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months to work this out on his own. in other words, lincoln had shown in the 13th amendment that sometimes presidents need to do virtually everything they can to get something accomplished. but in the case of the reconstruction bill that sometimes it's best to do nothing and let the course of events proceed on their own. besides juggling the 13th amendment, the concern that confederate commissioners were descending on washington the hampton roads conference, the failure to agree to a reconstruction bill, writing one of the most famous inaugural addresses, lincoln had to think about the actual fighting going on in virginia and the carolinas. now to his credit, lincoln had made this tech aspect easier by putting generals grant and lee in charge, and largely allowing them to run their armies without his constant interference. lincoln always proved to be a better political leader than a military commander in chief. i will not speak to the military
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importance of this, since the last two years of plurality of you have acknowledged the success of lincoln as decision by voting grant person of the year. the many challenges lincoln faced in 1865 likely would have been envied by jefferson davis, compared to the problems davis was facing in the confederacy or what was left of it. the difference was lincoln met his challenges, most noteably getting the 13th amendment ratified. what is interesting is that jefferson davis concurrently was trying to also get the confederate congress to consider allowing african-americans to serve in the confederate army which likely would have led to these solders' emancipation. however, whether in the long run it really head any difference davis found it near impossible without robert e. lee's eventual
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endorsement to get the congress to move on this measure. by then it was surely too late to gain any military or perhaps more importantly, diplomatic benefit from this move. now that i've raised the obvious comparison between lincoln and davis, i want to raise what my students always propose to me about what made lincoln different, not just from davis but from all his northern contemporaries. in answer the question compared to davis, i tend to agree with the ideas presented by brian dirk lincoln and davis, imagining america 1809-1865. he contends in order to understand how they acted as presidents, we need toe recognize the different world view in which he grew up. he uses german phrases to describe these. one described as community and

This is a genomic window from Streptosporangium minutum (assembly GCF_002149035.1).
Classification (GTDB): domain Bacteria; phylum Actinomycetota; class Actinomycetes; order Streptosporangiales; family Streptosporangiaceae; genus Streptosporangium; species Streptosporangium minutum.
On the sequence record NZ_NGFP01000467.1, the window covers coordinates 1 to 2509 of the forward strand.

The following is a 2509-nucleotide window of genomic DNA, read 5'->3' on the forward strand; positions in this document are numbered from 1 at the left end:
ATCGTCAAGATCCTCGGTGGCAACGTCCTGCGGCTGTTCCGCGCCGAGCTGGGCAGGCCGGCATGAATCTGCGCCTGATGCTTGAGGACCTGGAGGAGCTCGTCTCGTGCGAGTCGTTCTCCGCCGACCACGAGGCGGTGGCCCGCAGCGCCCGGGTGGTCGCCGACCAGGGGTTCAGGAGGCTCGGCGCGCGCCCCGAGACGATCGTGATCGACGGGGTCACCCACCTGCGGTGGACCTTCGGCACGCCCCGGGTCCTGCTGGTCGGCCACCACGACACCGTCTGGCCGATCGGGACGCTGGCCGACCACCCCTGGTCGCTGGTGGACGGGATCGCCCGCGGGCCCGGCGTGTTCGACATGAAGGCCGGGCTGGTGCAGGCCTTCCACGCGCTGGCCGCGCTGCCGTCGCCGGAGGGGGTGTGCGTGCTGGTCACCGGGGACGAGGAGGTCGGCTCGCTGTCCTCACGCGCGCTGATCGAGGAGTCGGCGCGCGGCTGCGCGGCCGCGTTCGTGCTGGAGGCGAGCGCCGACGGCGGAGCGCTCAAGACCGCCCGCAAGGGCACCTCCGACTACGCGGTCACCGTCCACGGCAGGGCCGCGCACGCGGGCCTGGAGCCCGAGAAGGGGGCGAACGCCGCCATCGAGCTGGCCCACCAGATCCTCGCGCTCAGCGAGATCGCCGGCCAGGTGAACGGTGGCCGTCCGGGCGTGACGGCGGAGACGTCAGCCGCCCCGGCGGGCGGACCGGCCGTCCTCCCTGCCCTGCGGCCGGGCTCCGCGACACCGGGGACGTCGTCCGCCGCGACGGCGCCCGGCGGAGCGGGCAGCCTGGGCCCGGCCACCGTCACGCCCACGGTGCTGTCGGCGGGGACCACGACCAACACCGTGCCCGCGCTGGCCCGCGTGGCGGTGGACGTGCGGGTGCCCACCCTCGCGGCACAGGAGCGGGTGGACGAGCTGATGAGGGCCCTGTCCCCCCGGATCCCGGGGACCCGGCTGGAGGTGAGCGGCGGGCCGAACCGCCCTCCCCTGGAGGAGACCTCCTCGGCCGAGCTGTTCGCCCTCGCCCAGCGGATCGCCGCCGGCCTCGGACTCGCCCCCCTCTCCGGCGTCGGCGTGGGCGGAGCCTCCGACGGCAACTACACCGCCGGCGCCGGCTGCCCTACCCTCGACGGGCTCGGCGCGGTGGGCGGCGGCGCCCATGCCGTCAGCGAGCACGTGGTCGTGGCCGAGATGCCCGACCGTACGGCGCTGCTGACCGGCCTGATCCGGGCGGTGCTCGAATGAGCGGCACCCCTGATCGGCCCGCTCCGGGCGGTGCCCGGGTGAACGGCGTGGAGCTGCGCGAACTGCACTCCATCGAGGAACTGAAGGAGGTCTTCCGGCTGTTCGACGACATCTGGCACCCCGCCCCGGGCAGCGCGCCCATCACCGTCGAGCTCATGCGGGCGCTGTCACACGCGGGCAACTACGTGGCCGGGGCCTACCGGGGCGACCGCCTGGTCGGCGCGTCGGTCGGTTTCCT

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suggests a mind-set in which individuals place great importance on the common on mores about what constitutes responsibility of members of the collective group and each other. those who emphasize this place strong emphasis on personal relationships, vopg families and collective morality. those who have the other view, they are not expected to share tradition or other common interests as they can work together to achieve those goals they have in common and work with others to achieve those goals they share with other groups. there is less individual loyalty to society as individual views society as shifting coalition interests. how does this world view relate to lincoln and davis as presidential leaders and how does this relate to lincoln's role in 1865?
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dirk suggests that where davis represented one side, lincoln represented the other. they emerged and shaped the conflict itself. according to dirk there are these two very different views that shaped their leadership as davis believe thad a national agreement confined the confederacy. as part of this mentality, there should be no questioning of the sacrifices which were expected of individuals even in that included perpetual war. indeed according to dirk, davis believed that war would forge the confederacy. that it was a necessary good as it best encouraged the confederate unity. he talked about how it might last lifetimes but since all southerners shared their common bonds they would be willing to
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make the necessary sacrifices. for davis the war was good and necessary. lincoln never accepted the positive value of war. he did not believe that war in itself would have a positive outcome beyond of course, reuniting the nation. the difference in perspective led davis to vilify northerners who he saw as the other, less than humans who could only be dealt with by warfare. lincoln, by contrast, never accepted the sense of the other that southerners were an enemy. he continued to view southerners as americans and looked to a future in which they would peacefully again, be part of the union, never-ending warfare would only impede that possibility. as president each man, each president showed these cultural and personality traits. lincoln assumed rightly that the union was divided and practiced conciliation and compromise.